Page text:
> We have started to recognize people as having release-upload rights, even 
   > they aren't formal maintainers (this is really fairly recent and so far 
has been
   > handled on a case-by-case basis).

   Is there a need to distinguish "releasers" and "maintainers"? I would say
   that once the glibc community trusts someone enough to make their releases,
   this person should obtain upload rights on the GNU ftp server. And then
   it would be logical to call this person a "maintainer", since uploading a new
   release is formally the most powerful act in maintaining a package (while
   practically, of course inspiring the development, organising the community
   and so on are also very important).

Being a GNU maintainer has a very specific meaning, and a very
specific responsibility role.  It means that one needs to follow and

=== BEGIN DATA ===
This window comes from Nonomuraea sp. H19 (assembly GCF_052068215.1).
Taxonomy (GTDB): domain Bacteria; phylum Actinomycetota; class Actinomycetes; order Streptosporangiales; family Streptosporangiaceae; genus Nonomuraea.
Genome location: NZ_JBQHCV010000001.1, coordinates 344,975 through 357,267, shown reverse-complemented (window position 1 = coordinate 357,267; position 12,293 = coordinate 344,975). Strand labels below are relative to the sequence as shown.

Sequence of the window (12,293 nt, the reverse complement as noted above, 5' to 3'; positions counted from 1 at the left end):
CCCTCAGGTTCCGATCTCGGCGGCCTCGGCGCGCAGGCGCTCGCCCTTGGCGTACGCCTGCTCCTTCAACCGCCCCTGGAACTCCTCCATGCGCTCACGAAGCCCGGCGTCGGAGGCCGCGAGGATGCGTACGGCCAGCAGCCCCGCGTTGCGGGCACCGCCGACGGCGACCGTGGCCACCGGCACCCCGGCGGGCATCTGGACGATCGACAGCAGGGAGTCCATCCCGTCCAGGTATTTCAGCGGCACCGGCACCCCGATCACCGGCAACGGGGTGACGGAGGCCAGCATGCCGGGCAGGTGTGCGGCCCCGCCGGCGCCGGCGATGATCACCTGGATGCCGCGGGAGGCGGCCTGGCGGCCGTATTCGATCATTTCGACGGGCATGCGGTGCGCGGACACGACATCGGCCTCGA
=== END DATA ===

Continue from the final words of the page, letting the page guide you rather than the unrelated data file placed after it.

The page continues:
implement GNU policies.  So just because someone can upload a tarball
(or push a commit), doesn't necesserily mean that one wants to take on
that responsibility -- they might disagree with the GNU project but
still be a valuable, appreciated and prolific contributor.

   We should also think about the number of maintainers in a redefined
   governance structure. Is there a need to restrict their number, or
   could each and every developer have the same maintainer
   responsability? If there is a fixed number, how could it be related
   to the size of the project?  It seems natural to me that the GNU
   libc or GNU Guix should have more maintainers than GNU MPC, for

This is already decided on a case by case basis by RMS/GAC.  As you
say, some project have different needs than others.

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